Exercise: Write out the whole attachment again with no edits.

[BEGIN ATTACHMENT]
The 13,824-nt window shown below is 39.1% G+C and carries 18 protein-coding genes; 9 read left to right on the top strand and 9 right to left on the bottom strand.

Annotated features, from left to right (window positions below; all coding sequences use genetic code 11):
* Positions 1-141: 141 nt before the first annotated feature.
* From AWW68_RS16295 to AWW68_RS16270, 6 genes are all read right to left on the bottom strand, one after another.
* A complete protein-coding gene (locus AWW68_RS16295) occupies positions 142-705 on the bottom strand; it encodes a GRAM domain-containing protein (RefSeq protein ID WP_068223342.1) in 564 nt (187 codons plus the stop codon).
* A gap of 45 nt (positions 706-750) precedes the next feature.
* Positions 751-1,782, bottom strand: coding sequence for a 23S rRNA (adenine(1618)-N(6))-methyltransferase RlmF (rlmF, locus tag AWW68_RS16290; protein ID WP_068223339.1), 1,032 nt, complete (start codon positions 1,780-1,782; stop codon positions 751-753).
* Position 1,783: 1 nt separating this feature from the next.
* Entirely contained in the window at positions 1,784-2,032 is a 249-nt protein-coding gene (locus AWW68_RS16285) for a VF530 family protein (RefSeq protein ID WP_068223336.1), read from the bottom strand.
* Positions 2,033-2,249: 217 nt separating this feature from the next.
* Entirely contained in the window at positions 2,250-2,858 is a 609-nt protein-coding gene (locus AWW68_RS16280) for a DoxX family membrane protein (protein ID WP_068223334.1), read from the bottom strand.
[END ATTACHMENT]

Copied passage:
The 13,824-nt window shown below is 39.1% G+C and carries 18 protein-coding genes; 9 read left to right on the top strand and 9 right to left on the bottom strand.

Annotated features, from left to right (window positions below; all coding sequences use genetic code 11):
* Positions 1-141: 141 nt before the first annotated feature.
* From AWW68_RS16295 to AWW68_RS16270, 6 genes are all read right to left on the bottom strand, one after another.
* A complete protein-coding gene (locus AWW68_RS16295) occupies positions 142-705 on the bottom strand; it encodes a GRAM domain-containing protein (RefSeq protein ID WP_068223342.1) in 564 nt (187 codons plus the stop codon).
* A gap of 45 nt (positions 706-750) precedes the next feature.
* Positions 751-1,782, bottom strand: coding sequence for a 23S rRNA (adenine(1618)-N(6))-methyltransferase RlmF (rlmF, locus tag AWW68_RS16290; protein ID WP_068223339.1), 1,032 nt, complete (start codon positions 1,780-1,782; stop codon positions 751-753).
* Position 1,783: 1 nt separating this feature from the next.
* Entirely contained in the window at positions 1,784-2,032 is a 249-nt protein-coding gene (locus AWW68_RS16285) for a VF530 family protein (RefSeq protein ID WP_068223336.1), read from the bottom strand.
* Positions 2,033-2,249: 217 nt separating this feature from the next.
* Entirely contained in the window at positions 2,250-2,858 is a 609-nt protein-coding gene (locus AWW68_RS16280) for a DoxX family membrane protein (protein ID WP_068223334.1), read from the bottom strand.